Routers do not have a blade. Instead, they use bits to carve and shape wood. There are many different kinds of router bits, each with a specific purpose.
On a jigsaw, the only way to alter or change the depth of the cut is to change blades. Router bits can often be adjusted up and down to control how deep into the material they go.
The major differentiating factor between routers and jigsaws is their primary purpose.
Jigsaws are intended to separate one piece of material from another. They are often used for cutting out stenciled designs and making plunge cuts in laminate countertops.
A router is intended to change the surface or shape of the material, rather than cutting it. Routers carve depressions or profiles into wood and can be used to smooth and shape material edges.
Use a router to smooth and shape wood, and to create various kinds of joints. Routers can also be used on plastic and acrylic.
Bits larger than one inch in diameter should be used only on a router table, as large bits are difficult to control with a handheld router.
When used on flat wood, routers can carve grooves or designs into the wood’s surface. Sign lettering is popularly done with a router. With a router, you can make your own molding and trim.
One of the most basic uses for a router is to drill a clean, large, flat-bottomed hole.
A router can be plunged into wood to create a hollow or depression. This is useful when making mortise and tenon joints. When you need to cut a mortise into a piece of wood, such as when installing a door lock or kitchen cabinets, you can use a router.
Mortise and tenon joints aren’t the only joints that can be created with a router.
A router is useful for making dovetail joints eliminating the time-intensive process of chiseling out tails and pins.
A straight bit can be used to carve flat-bottomed grooves into the side of a bookcase or cabinet, These grooves are known as dados. A rabbet bit trims the edges of shelves into a step-like formation. The shelves can then slide into the dados, where they are invisibly supported.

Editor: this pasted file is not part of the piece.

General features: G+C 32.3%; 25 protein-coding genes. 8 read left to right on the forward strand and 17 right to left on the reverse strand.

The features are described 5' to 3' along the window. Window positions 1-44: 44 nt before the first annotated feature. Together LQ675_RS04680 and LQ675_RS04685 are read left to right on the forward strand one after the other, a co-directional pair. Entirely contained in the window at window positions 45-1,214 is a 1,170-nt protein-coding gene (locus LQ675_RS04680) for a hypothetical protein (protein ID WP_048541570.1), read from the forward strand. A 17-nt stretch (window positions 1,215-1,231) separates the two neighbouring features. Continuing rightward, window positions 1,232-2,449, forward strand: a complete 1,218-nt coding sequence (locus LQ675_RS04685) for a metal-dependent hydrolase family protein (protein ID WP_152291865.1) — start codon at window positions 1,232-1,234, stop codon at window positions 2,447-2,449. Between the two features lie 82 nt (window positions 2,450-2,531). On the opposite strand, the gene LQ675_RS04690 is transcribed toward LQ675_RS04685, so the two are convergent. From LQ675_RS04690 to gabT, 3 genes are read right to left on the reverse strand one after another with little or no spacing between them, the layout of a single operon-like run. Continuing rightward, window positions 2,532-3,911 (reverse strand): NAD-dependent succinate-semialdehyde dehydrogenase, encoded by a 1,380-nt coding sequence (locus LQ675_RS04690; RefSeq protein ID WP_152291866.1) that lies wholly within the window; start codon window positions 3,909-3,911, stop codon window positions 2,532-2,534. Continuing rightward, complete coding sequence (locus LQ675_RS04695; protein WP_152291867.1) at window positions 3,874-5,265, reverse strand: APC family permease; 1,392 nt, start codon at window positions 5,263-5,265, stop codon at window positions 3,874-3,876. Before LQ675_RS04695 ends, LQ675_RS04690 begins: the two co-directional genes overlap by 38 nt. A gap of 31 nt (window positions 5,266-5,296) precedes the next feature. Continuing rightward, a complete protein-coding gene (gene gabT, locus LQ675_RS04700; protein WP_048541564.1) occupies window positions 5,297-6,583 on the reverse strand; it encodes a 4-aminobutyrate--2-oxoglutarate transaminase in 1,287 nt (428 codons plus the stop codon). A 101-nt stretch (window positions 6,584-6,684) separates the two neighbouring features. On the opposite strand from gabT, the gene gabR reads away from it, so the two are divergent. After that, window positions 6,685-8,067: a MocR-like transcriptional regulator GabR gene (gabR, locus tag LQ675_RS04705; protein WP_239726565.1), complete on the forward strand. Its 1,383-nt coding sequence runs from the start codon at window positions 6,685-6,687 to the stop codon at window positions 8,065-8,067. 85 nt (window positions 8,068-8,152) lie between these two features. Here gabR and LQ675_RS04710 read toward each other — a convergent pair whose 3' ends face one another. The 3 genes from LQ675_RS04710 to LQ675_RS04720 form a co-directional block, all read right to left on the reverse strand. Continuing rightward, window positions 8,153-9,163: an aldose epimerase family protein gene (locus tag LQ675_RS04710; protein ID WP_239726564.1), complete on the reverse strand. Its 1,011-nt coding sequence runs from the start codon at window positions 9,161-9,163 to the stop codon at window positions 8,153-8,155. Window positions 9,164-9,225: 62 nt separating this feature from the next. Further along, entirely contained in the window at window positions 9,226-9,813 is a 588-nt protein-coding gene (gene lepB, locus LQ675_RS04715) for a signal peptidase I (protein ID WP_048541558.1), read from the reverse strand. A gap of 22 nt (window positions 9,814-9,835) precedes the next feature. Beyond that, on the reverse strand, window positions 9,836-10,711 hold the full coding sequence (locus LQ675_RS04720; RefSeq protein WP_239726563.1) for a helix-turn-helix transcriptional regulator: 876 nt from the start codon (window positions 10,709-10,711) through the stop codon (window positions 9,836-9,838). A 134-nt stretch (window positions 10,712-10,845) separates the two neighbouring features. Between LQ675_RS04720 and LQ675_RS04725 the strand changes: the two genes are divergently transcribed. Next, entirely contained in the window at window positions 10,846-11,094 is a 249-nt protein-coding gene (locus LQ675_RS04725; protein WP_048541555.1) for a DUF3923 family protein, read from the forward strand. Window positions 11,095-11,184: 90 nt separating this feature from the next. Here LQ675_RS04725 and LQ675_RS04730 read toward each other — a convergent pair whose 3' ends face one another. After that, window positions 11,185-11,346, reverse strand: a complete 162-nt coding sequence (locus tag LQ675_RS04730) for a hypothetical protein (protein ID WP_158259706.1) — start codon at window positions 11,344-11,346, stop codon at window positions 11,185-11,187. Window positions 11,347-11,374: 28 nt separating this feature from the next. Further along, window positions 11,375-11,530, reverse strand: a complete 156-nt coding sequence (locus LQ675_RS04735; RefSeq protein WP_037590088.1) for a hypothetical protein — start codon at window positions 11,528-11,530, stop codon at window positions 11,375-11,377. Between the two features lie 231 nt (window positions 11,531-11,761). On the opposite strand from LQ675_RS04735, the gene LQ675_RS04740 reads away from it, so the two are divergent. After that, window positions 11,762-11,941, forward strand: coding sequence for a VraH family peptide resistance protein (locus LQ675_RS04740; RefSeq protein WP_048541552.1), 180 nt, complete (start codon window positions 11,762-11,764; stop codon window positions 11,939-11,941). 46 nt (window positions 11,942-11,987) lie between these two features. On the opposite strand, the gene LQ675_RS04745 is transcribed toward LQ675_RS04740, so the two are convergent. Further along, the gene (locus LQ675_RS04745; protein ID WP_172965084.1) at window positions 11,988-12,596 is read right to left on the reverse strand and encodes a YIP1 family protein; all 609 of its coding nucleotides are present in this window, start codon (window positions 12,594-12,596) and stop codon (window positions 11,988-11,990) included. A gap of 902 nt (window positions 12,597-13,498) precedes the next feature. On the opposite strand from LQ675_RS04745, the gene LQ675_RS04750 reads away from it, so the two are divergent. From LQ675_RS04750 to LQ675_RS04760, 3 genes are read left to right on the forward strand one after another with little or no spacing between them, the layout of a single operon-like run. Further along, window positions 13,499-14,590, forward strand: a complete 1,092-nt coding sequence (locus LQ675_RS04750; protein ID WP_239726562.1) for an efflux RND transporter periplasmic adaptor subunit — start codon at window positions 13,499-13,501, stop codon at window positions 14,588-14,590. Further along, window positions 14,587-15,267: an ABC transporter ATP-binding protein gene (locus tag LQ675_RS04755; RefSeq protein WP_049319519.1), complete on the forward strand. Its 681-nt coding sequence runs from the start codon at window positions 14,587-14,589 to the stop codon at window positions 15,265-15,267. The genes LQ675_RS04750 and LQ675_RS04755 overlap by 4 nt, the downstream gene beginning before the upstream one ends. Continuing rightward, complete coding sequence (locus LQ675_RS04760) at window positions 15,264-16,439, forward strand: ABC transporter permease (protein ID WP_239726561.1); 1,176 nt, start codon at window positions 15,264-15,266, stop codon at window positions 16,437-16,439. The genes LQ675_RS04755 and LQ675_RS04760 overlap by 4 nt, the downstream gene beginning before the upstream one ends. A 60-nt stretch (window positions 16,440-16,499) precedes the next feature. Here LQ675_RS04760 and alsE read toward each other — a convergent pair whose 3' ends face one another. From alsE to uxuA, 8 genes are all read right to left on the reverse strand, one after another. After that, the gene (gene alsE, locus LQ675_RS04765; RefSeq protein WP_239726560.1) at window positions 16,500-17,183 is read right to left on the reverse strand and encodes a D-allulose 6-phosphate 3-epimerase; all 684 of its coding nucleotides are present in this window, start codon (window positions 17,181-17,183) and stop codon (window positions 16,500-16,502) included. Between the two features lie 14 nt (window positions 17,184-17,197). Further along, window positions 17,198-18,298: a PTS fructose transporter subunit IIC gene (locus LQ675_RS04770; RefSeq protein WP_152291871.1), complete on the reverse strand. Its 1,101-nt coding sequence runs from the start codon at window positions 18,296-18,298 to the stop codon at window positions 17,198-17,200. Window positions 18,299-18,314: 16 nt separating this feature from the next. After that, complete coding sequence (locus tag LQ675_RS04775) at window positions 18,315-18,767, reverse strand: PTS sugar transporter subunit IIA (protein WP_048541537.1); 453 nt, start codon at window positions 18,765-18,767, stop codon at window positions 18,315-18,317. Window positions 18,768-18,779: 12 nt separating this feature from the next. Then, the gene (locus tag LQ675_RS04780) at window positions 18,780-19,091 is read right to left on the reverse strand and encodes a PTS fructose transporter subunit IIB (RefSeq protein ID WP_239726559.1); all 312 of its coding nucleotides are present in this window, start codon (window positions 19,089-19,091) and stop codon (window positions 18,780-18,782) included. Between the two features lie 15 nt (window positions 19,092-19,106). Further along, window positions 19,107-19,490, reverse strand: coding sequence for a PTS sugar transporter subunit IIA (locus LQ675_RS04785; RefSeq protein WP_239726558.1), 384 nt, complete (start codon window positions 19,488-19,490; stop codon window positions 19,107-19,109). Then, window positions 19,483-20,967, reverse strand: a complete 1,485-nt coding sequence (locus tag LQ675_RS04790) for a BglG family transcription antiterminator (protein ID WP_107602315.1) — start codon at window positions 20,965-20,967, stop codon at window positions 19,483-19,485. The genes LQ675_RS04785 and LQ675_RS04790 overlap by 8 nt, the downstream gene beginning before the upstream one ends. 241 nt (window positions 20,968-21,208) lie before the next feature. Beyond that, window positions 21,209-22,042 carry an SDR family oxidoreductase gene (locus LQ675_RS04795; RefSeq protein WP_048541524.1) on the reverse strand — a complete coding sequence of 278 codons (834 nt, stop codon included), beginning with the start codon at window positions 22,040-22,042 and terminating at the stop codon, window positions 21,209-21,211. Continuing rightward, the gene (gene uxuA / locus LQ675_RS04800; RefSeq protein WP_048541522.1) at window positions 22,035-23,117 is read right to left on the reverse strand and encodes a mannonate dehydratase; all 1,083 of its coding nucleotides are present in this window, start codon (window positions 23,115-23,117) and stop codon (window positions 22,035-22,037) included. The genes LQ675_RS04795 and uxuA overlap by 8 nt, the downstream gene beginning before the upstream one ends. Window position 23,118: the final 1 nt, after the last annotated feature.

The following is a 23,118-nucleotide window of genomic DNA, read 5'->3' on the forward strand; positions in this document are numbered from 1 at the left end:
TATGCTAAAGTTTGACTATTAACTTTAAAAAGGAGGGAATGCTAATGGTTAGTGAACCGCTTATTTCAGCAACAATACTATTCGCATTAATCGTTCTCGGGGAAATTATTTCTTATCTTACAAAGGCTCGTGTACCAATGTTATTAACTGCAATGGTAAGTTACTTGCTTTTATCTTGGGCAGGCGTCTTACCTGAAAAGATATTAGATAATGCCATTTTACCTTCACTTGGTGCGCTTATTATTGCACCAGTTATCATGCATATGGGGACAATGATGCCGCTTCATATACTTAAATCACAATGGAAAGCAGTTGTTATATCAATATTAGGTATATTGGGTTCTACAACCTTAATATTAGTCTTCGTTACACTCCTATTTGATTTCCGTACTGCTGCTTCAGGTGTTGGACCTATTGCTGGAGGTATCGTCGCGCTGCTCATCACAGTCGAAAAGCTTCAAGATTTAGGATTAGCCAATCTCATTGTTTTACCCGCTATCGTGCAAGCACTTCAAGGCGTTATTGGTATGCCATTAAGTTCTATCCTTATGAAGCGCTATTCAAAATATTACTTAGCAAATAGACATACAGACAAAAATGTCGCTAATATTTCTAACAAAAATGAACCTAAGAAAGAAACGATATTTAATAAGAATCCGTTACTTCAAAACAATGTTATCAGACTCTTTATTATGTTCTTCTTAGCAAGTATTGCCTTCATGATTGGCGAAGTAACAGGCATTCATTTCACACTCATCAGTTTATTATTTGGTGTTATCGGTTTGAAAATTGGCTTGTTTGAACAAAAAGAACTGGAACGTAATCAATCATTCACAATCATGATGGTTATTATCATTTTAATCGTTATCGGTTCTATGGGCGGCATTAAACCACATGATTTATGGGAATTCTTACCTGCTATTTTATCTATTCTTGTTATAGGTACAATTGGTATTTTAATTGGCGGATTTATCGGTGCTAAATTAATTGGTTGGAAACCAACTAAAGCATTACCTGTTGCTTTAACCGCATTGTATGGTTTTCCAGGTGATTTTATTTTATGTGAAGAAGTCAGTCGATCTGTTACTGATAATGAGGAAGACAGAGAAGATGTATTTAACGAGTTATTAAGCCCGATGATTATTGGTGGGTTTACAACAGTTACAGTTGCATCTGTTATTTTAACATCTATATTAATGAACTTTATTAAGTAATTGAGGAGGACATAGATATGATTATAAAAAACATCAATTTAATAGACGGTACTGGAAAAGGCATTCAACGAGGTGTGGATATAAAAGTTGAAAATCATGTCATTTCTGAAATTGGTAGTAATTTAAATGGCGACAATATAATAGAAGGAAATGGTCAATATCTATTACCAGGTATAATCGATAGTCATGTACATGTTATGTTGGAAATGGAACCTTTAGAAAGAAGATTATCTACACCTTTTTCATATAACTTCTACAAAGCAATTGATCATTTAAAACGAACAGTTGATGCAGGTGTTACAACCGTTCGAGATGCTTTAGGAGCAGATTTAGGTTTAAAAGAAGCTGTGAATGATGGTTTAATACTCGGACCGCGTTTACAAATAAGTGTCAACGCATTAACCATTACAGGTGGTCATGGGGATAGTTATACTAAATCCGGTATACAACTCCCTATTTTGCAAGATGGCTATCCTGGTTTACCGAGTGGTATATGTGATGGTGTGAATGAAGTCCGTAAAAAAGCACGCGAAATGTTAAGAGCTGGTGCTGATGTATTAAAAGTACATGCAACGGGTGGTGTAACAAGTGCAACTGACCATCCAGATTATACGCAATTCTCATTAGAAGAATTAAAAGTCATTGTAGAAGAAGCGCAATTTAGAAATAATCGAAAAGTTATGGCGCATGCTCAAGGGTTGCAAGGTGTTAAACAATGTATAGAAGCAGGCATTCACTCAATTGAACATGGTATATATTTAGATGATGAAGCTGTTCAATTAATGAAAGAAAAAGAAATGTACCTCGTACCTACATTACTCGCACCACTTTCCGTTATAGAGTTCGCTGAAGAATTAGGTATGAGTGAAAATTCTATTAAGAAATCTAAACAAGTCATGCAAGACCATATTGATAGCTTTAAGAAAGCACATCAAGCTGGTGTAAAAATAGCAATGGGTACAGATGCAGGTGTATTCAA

If you want to attempt inlays, a template can be used to guide the router, hollowing out an area in the shape of your choice.
There are even special jigs available that can be used with a router to carve threads into the wood.
Use a jigsaw to cut wood, fiberglass, drywall, plastic, laminate, tile, and soft metal. Jigsaws can even cut through the carpet. (Make sure to flip it over first.) When Halloween rolls around, a jigsaw is the perfect pumpkin-carving tool. When you need to start a cut in the middle of a piece of wood, rather than on the end, a jigsaw is the right tool for the job.
National Electronic Injury Surveillance System data indicates that the most significant cause of woodworking injuries was improper use. Despite the fact that jigsaws are designed for more intricate or precise cuts, there is still the possibility of losing a finger or suffering another debilitating injury when using a jigsaw. Make sure your jigsaw blades are sharp to avoid kickback and other safety hazards.
Jigsaws are extremely versatile, provided you have the right blade. They can be used to make almost any cut, although they lack in precision.
Even if you’ve just started woodworking, before long you’re going to want to invest in both a jigsaw and a router. These multi-purpose tools have a bit of overlap, but neither is a replacement for the other.
Jigsaws are best at cutting curves into the wood. Routers are better for making grooves, slots, trenches, and other carved designs. Either a jigsaw or a router can be used to start a plunge cut in the middle of the material.